In addition to, but separate from, the Director’s judgement call to protect these Pairs and the Field what about a Director’s procedural Penalty deducted from both sides’ scores for the game (not for this Board).
After all they are both guilty of failing to agree on what the contract was.
And since North is supposed to be responsible for running the table, seems NS should suffer a somewhat larger penalty. How about 1/2 a top against NS and 1/4 top against EW ?

slarMay 28th, 2016 at 12:12 am

FWIW, I was opener/doubler and had T97/K2/A98762/K7. With a good 10-count and partner’s natural response, the double was pretty automatic. In fact, partner said he would double if I didn’t. The final scores were just posted and the doubled score did hold.

I did have the contract written in my scoresheet but the director did not ask to look at it.

bobby wolffMay 28th, 2016 at 12:23 am

Hi Clarksburg,

Your suggested procedural penalty for failure to communicate is possible, but if both sides really thought they were right, why would there be a culprit, but only a justifiable difference of opinion?

Yes, if unnecessarily harsh words or worse were present, I do not disagree with that possibility, but I would try and avoid making things worse for them than they are already.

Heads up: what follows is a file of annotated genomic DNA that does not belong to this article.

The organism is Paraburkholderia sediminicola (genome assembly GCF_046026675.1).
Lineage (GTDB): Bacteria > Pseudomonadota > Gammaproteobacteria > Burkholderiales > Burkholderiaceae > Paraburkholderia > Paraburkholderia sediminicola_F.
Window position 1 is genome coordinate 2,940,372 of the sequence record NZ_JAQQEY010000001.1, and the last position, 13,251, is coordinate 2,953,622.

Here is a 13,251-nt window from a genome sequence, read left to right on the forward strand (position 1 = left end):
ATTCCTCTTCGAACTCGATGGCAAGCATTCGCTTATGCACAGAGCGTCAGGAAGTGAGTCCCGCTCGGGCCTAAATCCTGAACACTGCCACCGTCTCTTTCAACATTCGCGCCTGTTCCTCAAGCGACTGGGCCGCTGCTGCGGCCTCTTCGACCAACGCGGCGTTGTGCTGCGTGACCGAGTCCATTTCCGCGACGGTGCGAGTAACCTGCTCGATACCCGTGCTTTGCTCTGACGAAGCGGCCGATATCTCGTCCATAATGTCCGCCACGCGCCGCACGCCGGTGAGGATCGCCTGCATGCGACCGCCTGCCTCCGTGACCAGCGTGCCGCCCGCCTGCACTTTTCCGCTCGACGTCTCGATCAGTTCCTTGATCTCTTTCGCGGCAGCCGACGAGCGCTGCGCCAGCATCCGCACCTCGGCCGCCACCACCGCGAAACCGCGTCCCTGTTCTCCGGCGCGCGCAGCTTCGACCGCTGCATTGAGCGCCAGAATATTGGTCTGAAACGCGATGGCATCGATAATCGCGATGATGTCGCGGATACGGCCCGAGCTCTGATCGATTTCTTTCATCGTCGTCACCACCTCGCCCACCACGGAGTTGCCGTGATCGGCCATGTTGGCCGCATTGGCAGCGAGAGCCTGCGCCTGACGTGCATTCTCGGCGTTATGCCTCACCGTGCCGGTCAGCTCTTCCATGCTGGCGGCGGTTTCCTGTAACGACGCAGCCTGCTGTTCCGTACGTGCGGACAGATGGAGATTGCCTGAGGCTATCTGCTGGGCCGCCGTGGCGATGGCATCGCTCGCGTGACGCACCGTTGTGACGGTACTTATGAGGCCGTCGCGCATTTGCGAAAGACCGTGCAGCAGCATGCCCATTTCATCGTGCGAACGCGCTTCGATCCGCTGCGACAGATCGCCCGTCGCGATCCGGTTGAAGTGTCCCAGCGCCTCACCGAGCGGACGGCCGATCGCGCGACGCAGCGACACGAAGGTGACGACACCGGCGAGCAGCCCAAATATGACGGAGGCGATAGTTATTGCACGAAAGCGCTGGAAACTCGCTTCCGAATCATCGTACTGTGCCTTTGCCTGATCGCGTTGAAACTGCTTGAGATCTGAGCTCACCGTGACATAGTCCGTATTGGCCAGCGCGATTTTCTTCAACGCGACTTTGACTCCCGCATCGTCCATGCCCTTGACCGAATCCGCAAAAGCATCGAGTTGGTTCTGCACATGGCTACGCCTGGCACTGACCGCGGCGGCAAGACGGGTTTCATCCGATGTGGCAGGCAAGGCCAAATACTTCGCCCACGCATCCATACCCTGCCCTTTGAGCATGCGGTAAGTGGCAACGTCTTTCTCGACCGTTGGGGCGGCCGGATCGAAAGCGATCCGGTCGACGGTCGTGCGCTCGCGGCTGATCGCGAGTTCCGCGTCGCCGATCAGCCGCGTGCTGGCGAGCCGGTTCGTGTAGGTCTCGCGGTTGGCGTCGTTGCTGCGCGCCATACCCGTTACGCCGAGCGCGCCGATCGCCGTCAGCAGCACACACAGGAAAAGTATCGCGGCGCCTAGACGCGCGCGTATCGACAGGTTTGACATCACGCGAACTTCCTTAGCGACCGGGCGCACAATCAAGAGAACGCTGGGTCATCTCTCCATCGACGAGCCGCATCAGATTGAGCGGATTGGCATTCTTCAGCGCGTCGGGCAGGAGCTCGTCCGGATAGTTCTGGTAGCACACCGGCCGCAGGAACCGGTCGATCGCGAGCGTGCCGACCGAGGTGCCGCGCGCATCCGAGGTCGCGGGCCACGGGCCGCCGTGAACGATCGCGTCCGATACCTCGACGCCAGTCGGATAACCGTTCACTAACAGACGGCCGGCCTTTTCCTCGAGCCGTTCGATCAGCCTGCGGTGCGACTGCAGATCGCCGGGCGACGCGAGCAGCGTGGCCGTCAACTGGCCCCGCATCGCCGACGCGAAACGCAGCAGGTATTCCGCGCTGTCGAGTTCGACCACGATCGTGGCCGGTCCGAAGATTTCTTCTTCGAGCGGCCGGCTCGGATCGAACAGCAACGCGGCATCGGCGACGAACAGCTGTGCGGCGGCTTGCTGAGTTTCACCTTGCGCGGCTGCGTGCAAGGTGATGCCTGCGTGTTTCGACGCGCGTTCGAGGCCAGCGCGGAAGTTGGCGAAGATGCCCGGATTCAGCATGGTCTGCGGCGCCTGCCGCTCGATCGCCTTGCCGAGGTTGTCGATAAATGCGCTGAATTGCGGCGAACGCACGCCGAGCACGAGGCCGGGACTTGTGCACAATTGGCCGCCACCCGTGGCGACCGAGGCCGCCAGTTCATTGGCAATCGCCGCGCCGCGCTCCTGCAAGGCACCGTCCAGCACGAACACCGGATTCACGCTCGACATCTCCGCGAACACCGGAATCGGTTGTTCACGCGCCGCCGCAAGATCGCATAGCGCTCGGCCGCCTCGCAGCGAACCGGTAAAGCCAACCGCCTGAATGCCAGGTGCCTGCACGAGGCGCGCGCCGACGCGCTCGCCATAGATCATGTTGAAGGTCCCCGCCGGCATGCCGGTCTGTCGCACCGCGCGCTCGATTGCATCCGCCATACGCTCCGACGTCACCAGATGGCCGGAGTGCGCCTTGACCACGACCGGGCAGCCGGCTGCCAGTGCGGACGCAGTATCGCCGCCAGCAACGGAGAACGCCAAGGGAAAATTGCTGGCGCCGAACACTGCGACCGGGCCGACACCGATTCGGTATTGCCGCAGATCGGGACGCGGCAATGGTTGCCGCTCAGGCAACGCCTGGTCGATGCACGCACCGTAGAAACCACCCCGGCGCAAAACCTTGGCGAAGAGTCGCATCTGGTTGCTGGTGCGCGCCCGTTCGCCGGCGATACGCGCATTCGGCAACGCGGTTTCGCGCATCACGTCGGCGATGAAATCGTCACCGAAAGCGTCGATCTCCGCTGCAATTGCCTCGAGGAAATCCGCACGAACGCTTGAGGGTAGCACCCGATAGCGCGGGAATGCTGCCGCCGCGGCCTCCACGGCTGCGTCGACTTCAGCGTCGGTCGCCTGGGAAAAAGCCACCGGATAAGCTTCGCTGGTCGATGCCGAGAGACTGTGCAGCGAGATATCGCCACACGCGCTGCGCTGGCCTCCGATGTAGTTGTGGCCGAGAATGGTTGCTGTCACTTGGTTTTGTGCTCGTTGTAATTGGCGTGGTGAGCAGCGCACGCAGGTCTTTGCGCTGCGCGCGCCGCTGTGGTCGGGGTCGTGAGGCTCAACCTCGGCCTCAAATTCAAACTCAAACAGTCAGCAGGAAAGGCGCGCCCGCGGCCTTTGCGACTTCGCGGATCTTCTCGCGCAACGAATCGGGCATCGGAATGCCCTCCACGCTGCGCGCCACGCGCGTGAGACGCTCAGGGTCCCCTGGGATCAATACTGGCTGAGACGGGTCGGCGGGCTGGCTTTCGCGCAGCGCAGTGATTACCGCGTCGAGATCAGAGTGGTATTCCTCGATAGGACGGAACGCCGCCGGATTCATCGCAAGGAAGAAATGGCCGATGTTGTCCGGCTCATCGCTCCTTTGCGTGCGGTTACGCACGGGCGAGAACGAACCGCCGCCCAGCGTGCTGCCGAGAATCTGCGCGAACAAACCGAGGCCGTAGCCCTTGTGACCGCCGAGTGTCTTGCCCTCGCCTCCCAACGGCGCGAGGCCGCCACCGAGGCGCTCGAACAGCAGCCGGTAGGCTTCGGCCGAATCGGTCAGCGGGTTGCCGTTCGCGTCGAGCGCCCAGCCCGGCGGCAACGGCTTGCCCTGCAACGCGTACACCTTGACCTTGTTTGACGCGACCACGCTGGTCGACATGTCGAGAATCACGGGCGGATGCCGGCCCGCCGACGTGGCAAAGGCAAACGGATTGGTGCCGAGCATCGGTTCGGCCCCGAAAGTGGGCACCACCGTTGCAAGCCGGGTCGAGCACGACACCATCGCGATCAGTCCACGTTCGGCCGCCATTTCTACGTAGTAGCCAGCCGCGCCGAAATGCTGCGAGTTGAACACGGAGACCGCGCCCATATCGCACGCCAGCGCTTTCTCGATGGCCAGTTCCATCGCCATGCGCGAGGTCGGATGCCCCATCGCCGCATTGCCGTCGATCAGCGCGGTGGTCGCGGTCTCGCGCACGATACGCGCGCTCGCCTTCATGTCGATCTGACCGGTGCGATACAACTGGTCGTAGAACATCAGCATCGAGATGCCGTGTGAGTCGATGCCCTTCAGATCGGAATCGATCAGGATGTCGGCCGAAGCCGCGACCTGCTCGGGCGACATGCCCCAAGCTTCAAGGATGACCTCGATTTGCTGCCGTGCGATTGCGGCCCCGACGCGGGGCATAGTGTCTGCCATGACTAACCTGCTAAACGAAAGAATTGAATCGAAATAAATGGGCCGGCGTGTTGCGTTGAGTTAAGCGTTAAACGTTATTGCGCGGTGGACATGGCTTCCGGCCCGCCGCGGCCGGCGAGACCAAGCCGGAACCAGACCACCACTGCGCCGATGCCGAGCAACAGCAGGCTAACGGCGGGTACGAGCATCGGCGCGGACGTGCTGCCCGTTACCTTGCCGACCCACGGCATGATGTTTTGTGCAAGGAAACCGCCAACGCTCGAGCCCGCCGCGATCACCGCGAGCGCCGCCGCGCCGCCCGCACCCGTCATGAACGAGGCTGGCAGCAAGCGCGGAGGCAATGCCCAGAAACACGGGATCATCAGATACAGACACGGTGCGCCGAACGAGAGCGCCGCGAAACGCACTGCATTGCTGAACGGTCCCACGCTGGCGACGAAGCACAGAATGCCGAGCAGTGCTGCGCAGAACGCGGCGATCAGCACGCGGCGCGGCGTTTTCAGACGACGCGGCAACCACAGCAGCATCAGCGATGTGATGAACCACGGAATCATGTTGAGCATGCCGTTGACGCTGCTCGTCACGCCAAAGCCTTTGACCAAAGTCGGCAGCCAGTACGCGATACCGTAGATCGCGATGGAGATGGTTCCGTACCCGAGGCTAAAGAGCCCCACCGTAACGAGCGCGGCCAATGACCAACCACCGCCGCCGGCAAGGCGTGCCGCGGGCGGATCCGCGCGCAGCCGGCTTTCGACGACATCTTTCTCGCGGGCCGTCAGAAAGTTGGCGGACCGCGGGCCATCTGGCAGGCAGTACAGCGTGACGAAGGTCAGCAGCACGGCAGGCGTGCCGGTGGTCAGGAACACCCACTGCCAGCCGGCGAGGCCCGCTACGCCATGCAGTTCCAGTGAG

However, others may agree or disagree, but the goal is always what is best for the game itself, not particularly the players playing it.

bobby wolffMay 28th, 2016 at 12:29 am

Hi Slar,

Congratulations on being believed. Yes, from what you showed me of the one hand, that hand would (should) double and apparently they ruled that way.

Also the auction calls for action (either double or bid 5 hearts) so almost a slam dunk ruling.

It also is nice to hear that more often than one might think, justice is done so therefore, the game itself, is the victor.

Hallelujah, at least until the next squabble.

slarMay 28th, 2016 at 3:16 am

Thanks, guys!